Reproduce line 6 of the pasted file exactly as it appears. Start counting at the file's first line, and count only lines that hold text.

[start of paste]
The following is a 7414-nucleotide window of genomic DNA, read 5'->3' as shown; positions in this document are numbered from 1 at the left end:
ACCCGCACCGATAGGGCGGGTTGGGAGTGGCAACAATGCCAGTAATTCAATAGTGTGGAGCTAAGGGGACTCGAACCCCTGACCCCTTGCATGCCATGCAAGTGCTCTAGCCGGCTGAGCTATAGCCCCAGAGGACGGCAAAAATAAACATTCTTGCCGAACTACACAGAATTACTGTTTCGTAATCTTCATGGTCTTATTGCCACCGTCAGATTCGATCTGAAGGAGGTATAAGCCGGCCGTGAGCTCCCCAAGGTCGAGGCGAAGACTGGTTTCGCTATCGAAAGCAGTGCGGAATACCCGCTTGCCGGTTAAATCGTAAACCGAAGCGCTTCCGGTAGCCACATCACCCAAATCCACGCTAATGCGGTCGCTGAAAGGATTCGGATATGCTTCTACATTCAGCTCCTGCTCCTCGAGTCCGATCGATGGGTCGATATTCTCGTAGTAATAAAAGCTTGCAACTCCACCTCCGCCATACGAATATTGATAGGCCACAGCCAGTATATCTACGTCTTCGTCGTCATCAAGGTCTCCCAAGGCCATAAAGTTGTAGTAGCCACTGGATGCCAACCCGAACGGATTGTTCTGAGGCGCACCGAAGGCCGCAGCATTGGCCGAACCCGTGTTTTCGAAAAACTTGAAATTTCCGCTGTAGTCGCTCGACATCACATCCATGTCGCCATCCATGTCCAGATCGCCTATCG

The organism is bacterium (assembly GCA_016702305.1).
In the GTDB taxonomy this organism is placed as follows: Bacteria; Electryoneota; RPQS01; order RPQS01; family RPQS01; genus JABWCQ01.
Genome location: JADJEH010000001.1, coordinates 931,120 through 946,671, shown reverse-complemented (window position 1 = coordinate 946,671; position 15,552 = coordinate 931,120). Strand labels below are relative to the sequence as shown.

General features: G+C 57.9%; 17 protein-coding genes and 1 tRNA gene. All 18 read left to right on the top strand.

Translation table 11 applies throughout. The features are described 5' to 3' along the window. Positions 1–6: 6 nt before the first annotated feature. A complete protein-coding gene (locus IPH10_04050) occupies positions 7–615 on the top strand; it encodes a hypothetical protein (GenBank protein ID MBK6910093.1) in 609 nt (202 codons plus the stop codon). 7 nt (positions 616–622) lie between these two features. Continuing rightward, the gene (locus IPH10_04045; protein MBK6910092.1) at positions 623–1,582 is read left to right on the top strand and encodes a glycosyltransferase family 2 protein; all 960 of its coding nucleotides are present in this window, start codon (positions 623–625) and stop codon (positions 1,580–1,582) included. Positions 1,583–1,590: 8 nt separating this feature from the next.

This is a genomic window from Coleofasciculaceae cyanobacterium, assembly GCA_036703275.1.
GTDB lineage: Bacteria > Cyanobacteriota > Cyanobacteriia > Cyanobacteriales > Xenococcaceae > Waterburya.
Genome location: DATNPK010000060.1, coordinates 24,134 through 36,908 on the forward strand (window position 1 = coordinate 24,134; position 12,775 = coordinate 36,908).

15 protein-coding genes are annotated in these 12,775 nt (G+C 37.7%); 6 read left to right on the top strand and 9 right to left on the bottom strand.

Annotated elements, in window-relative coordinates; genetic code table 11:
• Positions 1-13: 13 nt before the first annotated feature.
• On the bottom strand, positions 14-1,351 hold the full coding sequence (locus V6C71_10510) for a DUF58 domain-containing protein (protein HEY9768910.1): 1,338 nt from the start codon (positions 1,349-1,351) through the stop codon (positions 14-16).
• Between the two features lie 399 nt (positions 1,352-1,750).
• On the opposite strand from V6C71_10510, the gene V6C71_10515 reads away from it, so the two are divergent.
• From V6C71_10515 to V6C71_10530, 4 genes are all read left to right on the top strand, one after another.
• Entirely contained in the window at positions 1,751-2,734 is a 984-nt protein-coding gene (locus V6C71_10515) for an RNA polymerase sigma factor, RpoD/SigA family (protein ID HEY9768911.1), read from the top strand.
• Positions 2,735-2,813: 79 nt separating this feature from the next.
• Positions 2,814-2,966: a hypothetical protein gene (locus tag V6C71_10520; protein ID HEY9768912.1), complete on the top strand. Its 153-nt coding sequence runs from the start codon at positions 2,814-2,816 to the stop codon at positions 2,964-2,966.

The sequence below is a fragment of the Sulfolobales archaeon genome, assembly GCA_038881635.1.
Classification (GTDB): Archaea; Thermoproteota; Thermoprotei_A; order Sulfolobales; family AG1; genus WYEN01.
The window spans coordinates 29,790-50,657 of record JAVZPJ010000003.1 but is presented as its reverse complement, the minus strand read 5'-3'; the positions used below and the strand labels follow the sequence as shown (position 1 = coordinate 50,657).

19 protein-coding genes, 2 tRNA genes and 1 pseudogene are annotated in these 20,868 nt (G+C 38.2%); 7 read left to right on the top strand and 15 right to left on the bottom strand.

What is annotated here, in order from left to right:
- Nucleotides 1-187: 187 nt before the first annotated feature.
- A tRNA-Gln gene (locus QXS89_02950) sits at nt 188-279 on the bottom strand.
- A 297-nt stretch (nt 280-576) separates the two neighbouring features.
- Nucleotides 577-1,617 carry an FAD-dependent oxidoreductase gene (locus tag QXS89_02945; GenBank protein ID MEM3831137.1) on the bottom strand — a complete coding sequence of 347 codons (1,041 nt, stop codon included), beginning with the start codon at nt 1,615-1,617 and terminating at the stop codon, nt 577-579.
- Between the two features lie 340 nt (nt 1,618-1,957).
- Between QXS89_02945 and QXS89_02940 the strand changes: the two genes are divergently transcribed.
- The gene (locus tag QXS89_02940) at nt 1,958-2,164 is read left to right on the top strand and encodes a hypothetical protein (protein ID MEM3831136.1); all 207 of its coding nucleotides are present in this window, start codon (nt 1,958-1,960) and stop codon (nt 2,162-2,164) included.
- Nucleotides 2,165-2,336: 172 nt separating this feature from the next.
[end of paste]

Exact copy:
General features: G+C 57.9%; 17 protein-coding genes and 1 tRNA gene. All 18 read left to right on the top strand.